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The case of a fish hook in the eye

Triage Note: Fish hook in eye. No bleeding. Tetanus up to date.

It’s a sunny weekend during cottage season. A young woman is rushed into the ER as she cups both hands over her left eye. She’s in shorts, and flip-flops, and she’s hyperventilating. Her friends follow, hands similarly cupped over their mouths. I read the triage note. I’ve never seen this before. I’ve removed dozens of fish hooks — it’s one of my favorite things to do — sometimes challenging, and instantly satisfying. I’ve removed many fish hooks around the eye, but a puncture of the globe itself would need exploration in the operating room.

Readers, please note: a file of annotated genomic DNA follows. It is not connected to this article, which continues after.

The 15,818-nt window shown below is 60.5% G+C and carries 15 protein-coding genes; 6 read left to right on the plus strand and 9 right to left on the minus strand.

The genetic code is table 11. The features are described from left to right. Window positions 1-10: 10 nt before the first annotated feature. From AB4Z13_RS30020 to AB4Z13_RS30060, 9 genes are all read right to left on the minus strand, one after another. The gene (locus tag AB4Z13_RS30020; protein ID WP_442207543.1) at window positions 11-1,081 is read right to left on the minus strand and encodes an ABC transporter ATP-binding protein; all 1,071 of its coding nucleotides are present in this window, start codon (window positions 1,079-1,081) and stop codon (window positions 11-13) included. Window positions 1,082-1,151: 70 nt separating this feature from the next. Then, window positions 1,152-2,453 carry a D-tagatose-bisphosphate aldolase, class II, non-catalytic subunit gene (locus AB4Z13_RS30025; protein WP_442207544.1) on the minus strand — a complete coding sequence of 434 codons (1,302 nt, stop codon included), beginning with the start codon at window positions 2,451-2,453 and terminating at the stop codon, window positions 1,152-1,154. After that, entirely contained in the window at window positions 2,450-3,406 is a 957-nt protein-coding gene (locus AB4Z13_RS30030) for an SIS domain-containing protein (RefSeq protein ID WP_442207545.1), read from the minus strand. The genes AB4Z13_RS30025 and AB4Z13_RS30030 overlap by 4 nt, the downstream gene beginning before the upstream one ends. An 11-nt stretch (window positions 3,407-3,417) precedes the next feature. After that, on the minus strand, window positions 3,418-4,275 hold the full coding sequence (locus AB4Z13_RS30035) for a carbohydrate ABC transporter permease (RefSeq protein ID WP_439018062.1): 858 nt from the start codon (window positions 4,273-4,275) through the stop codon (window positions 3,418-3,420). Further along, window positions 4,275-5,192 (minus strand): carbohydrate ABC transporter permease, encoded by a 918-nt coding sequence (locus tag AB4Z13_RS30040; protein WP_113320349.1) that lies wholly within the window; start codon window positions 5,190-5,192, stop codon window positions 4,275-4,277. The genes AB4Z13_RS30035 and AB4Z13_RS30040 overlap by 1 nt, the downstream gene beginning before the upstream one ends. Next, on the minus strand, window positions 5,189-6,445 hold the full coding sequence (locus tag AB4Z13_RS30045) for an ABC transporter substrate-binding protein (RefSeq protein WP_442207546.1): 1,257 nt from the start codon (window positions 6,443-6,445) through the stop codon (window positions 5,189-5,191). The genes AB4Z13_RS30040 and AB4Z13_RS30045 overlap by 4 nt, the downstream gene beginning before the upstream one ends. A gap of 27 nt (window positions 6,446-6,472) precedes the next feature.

A fish cannot lie on its back. Well, maybe a shark can lie on its back, if you tuck the famous fin to one side. But the pancake-flat fish one usually catches with a line and lure cannot lie on its back. After having fished — once — I now know this to be an evolutionary trait. It was several years ago, at a lakeside resort north of the city. I was given a fishing rod, a small tin, and a life jacket. When I realized that the tin was packed with live worms that I’d have to murder via penetrating trauma, I did what any self-respecting physician would do: I asked my mother-in-law to impale the tiny serpents. After the line was cast, and the critically-injured invertebrates had drowned, I took control of the fishing rod. I didn’t have much hope, but my four-year-old was confident: If we waited long enough, we’d catch something. Sadly, he was right.

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